Spread bets and CFDs are complex instruments and come with a high risk of losing money rapidly due to leverage. 71% of retail investor accounts lose money when trading spread bets and CFDs with this provider. You should consider whether you understand how spread bets and CFDs work, and whether you can afford to take the high risk of losing your money.
Spread bets and CFDs are complex instruments and come with a high risk of losing money rapidly due to leverage. 71% of retail investor accounts lose money when trading spread bets and CFDs with this provider. You should consider whether you understand how spread bets and CFDs work, and whether you can afford to take the high risk of losing your money.

A broker charge is a fee paid to an agent or company for facilitating a transaction between a buyer and a seller. It might be a charge for sales or negotiation services, or for providing advice about the transaction.

Broker charge definition

A broker charge is a fee paid to an agent or company for facilitating a transaction between a buyer and a seller. It might be a charge for sales or negotiation services, or for providing advice about the transaction.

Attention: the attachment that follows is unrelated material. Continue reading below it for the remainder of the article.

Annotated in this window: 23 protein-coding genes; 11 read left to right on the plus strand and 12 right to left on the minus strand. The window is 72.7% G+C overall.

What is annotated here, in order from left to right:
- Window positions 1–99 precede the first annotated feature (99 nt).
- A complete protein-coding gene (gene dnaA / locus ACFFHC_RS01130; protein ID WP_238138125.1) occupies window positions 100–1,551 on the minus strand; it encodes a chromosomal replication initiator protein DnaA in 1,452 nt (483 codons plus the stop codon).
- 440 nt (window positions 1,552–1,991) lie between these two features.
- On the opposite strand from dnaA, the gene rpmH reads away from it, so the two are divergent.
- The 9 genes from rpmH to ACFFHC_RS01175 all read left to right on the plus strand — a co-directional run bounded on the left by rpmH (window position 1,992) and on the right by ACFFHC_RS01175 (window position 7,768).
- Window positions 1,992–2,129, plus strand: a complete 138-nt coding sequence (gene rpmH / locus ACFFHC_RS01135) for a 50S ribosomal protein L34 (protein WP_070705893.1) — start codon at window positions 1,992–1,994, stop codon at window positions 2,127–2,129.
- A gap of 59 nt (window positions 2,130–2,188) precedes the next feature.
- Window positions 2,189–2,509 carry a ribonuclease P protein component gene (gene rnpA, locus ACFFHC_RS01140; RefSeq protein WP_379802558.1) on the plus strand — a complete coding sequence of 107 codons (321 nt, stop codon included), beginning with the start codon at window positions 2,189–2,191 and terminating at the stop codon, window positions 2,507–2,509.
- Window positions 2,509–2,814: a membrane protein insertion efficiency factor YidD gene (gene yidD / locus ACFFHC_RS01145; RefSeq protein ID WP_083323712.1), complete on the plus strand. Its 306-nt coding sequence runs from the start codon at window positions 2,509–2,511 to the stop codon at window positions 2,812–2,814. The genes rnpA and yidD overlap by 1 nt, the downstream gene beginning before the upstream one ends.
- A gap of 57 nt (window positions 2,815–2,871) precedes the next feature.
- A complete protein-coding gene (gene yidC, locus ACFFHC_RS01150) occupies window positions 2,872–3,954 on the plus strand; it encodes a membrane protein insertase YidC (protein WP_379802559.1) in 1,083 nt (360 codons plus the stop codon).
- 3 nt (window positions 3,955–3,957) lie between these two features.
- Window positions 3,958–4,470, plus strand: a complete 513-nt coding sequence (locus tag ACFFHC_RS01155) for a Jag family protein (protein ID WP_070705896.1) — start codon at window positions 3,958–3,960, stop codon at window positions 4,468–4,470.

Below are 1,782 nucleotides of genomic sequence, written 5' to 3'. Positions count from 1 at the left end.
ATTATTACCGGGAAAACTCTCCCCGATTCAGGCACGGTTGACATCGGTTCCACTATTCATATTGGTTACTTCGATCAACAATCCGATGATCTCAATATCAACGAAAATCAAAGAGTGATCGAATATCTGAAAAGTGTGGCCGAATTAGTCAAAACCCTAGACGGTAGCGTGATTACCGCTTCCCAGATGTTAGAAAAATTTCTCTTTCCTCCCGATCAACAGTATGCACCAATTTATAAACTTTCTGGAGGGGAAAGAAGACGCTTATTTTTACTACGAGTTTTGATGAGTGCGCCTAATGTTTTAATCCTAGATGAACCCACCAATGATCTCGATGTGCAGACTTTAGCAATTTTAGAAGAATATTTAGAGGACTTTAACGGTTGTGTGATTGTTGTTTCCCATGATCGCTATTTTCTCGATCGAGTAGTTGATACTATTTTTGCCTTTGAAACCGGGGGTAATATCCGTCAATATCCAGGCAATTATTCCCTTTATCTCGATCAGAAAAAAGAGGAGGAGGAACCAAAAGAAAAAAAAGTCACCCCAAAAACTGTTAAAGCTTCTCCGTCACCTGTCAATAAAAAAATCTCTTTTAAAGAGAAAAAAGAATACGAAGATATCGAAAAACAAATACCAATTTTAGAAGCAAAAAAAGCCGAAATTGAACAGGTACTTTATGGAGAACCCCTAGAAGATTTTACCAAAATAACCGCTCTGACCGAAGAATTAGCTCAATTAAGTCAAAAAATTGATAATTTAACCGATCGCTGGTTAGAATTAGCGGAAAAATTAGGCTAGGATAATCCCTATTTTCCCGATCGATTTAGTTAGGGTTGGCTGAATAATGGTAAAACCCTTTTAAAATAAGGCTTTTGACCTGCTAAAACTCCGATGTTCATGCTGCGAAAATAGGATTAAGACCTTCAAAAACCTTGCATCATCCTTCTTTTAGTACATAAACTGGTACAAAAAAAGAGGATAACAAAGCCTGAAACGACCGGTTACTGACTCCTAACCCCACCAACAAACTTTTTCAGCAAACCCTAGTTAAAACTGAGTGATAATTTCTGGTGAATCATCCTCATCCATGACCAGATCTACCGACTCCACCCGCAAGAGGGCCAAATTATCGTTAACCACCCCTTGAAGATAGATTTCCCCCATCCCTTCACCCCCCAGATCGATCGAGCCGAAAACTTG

A broker charge will usually be based either on a percentage of the overall transaction value or a flat fee.

For example, if you want to buy shares in a FTSE-listed company, your broker may charge you 0.1% of the value of the transaction, subject to a minimum flat fee of £10.

Example 1: You decide to buy 8000 shares of stock ABC, which has a share price of £1 per share. The broker charge is calculated like this:

8000 x £1 = £8000 notional value

£8000 x 0.1% = £8 

As this is lower than the minimum fee, you will be charged £10.

Example 2: You choose to buy 10,000 shares of stock XYZ, which has a share price of £3 per share. Here’s how the charge works:

10,000 x £3 = £30,000 notional value

£30,000 x 0.1% = £30

As this is more than the minimum fee, you will be charged £30.

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